Under § 6330(c)(4)(A)'s plain language, because Our Country Home raised the issue of its liability in a prior hearing before the Appeals Office, and because Our Country Home participated meaningfully in that hearing, Our Country Home could not contest its liability again in its CDP hearing.

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Offshore Tax Suit To Switch From OVDP To Streamline Doesn’t Block Collection

According to Law360, three taxpayers seeking to switch over to the IRS’ new “streamlined” compliance program for unreported offshore income argued to a D.C. Circuit panel Tuesday that their lawsuit is not foreclosed by the Anti-Injunction Act's bar on pre-enforcement tax challenges, attacking the government’s key defense in the case. The case is Maze et al. v. Internal Revenue Service et al., case number 16-5265, in the U.S. Court of Appeals for the District of Columbia Circuit.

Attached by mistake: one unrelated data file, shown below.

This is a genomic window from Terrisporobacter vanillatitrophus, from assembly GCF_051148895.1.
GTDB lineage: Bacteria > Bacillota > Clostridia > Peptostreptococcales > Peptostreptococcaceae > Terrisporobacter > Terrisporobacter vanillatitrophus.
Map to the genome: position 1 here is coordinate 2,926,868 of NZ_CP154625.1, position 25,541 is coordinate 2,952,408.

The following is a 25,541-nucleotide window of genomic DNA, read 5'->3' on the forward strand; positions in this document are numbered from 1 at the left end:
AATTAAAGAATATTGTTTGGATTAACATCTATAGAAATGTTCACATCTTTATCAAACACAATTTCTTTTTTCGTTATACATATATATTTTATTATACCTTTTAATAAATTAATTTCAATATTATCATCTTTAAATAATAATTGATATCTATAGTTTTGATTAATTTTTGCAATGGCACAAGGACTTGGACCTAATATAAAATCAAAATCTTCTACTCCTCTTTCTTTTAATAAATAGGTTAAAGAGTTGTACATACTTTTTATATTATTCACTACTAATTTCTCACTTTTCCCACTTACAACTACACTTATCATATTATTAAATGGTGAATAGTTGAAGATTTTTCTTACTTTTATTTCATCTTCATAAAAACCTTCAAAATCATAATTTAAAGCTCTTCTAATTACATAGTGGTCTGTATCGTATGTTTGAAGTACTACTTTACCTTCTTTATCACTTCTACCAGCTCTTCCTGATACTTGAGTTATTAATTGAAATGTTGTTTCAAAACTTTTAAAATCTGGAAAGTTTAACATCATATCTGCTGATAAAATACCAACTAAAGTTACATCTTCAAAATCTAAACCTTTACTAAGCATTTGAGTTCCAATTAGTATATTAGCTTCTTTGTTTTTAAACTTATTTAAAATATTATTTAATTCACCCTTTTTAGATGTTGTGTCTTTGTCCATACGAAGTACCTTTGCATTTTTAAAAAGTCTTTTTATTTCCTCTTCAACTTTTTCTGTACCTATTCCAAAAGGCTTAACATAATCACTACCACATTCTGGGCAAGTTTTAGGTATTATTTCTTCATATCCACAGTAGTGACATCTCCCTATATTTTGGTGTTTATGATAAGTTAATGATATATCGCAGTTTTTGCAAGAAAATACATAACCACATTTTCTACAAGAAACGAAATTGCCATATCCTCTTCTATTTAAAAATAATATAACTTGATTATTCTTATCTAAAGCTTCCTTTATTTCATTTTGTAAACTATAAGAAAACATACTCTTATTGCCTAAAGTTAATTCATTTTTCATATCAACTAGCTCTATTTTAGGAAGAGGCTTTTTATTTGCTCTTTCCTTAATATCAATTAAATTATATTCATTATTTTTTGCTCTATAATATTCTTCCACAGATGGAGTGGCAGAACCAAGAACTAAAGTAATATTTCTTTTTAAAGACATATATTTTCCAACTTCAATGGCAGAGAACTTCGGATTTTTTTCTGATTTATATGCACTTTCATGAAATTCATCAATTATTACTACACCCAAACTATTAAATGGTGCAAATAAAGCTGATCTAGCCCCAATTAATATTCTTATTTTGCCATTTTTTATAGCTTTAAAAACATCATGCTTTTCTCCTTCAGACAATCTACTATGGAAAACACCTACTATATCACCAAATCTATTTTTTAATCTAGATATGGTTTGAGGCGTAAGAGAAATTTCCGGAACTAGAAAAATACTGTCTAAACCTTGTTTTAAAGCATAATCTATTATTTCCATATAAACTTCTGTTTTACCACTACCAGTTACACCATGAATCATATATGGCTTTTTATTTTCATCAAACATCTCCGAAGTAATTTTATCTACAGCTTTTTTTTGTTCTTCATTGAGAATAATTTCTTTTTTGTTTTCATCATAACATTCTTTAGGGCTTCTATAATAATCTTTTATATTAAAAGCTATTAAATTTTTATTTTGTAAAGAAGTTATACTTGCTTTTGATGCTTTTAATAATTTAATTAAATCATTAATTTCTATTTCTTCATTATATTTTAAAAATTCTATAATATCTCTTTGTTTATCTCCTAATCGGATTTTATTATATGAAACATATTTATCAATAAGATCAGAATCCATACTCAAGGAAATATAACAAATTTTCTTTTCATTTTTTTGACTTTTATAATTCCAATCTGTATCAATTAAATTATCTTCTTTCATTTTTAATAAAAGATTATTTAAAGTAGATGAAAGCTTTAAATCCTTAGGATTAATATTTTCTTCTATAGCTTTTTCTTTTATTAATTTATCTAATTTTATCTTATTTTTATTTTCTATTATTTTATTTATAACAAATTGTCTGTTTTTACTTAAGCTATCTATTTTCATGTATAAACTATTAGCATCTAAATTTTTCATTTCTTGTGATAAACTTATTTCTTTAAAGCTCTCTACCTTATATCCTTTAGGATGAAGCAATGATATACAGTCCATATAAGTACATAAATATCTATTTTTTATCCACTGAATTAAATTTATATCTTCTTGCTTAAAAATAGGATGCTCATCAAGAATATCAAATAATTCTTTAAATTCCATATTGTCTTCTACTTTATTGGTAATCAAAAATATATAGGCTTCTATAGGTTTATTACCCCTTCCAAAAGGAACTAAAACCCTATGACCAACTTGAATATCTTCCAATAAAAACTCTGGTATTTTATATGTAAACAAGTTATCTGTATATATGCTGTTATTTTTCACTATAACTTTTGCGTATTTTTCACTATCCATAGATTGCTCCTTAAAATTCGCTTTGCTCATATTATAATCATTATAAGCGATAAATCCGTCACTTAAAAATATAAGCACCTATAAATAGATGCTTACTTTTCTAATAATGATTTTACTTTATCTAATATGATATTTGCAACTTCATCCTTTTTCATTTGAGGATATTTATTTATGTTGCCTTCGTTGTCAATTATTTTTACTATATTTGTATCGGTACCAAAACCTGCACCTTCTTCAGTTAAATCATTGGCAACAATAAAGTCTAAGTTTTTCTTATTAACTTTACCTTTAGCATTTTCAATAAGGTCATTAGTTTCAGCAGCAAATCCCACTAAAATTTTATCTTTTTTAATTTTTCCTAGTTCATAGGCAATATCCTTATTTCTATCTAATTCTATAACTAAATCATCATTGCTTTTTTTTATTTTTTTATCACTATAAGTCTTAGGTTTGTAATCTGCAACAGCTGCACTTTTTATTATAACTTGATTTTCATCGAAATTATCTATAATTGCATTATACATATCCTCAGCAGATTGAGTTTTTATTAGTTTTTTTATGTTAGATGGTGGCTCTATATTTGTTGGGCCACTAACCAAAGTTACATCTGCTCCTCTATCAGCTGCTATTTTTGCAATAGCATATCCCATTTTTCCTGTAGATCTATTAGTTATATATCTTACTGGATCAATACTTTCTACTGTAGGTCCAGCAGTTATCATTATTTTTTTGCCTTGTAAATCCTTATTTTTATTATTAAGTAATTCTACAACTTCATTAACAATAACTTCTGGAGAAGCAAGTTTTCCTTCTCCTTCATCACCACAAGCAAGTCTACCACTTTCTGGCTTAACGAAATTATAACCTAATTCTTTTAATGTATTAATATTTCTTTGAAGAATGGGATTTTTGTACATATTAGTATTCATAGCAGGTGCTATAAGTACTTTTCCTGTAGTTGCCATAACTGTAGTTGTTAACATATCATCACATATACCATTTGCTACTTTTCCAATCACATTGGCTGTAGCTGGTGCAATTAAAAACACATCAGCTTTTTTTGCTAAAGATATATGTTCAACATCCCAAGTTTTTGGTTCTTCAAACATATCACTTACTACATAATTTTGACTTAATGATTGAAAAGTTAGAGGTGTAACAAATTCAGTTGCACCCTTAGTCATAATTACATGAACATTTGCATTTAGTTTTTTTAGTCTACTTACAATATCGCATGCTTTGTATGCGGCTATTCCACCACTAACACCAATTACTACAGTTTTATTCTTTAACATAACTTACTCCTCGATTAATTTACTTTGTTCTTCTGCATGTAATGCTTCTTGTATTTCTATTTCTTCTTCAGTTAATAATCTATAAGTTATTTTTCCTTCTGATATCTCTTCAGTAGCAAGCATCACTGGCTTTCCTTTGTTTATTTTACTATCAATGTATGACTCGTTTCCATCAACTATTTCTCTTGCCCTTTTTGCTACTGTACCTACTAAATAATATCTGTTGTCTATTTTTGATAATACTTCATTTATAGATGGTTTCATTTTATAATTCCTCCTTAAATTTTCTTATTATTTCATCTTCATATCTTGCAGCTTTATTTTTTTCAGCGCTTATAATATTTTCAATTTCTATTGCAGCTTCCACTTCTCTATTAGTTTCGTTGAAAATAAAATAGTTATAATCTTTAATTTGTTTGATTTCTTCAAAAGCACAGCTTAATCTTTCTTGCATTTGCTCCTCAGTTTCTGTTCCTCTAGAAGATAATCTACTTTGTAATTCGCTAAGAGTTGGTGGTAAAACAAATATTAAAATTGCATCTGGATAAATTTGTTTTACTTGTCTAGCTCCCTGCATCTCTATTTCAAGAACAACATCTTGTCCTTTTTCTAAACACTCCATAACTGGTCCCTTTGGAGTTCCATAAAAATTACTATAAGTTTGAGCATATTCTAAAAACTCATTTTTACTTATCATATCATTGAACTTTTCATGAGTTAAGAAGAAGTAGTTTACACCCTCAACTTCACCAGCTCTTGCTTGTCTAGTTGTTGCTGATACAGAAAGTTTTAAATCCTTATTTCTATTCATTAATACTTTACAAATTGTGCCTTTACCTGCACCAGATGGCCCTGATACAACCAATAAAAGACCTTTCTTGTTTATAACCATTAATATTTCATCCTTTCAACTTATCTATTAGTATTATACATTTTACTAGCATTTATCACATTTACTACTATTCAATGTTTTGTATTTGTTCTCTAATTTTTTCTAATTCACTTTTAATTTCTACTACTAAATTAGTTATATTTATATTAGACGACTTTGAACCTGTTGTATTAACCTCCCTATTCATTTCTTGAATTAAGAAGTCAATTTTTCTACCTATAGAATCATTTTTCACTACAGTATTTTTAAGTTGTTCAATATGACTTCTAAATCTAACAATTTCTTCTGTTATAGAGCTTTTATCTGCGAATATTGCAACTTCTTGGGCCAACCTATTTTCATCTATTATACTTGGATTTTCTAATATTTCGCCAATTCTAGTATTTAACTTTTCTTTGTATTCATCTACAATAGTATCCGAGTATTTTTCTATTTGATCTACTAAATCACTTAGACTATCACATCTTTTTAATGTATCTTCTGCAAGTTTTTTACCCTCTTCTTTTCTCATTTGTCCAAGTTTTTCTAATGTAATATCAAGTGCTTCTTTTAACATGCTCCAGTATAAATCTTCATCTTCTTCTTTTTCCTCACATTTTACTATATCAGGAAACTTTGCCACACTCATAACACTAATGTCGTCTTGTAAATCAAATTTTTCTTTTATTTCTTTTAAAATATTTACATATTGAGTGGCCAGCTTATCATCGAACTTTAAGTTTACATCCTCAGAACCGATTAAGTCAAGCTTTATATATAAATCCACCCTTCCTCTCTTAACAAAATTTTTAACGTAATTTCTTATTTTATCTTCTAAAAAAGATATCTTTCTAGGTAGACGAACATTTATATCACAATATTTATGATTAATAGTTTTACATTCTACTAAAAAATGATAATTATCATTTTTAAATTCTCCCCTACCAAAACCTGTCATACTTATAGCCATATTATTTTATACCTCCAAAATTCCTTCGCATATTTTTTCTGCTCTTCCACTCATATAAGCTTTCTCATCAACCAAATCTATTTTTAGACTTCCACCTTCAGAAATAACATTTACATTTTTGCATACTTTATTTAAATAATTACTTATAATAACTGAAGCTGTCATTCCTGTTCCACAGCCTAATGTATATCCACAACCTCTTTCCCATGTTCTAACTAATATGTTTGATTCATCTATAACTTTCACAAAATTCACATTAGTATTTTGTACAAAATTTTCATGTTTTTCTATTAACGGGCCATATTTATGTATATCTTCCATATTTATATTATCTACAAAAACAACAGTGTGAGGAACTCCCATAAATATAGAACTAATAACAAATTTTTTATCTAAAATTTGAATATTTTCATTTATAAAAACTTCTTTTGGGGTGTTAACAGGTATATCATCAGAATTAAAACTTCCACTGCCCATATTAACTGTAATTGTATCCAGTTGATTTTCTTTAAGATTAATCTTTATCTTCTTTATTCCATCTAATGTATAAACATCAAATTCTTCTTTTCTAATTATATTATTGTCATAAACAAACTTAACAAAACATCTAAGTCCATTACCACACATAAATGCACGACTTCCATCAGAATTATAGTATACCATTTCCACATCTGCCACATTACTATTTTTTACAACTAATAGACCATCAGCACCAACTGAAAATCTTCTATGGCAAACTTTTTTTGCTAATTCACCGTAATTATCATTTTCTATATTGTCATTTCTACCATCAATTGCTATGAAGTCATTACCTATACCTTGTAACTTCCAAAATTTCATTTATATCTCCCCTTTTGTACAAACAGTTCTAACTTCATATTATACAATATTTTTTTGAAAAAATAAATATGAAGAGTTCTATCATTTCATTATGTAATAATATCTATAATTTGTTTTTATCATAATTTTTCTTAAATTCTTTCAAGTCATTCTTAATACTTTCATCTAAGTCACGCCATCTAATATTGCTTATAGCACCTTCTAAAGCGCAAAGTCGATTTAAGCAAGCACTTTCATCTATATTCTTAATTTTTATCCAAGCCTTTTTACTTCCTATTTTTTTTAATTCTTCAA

Eva Maze, Suzanne Batra and Margot Lichtenstein have asked the appeals court to reverse a lower court’s ruling dismissing their suit, which aims to allow the taxpayers to jump from an older compliance program, known as the IRS Offshore Voluntary Disclosure Program, to a streamlined procedure with several advantages by eliminating strict transition rules they claim run afoul of the Administrative Procedure Act.

U.S. District Judge Colleen Kollar-Kotelly held in July that the taxpayers’ consolidated suit would violate the Anti-Injunction Act that prohibits federal courts from taking actions that would restrict the collection of taxes. If the plaintiffs successfully jumped from one disclosure program to another, as they sued to do, it would prevent the IRS from collecting accurate penalties for the tax years at issue and make it more difficult for the agency to backtrack and collect penalties the agency was otherwise entitled to for previous years, Judge Kollar-Kotelly said.

Representing the taxpayers, George M. Clarke III of Baker McKenzie said that all the taxpayers’ suit aims to do is get an injunction blocking the rules that are preventing them from applying to the streamlined program, not stop the IRS from collecting taxes.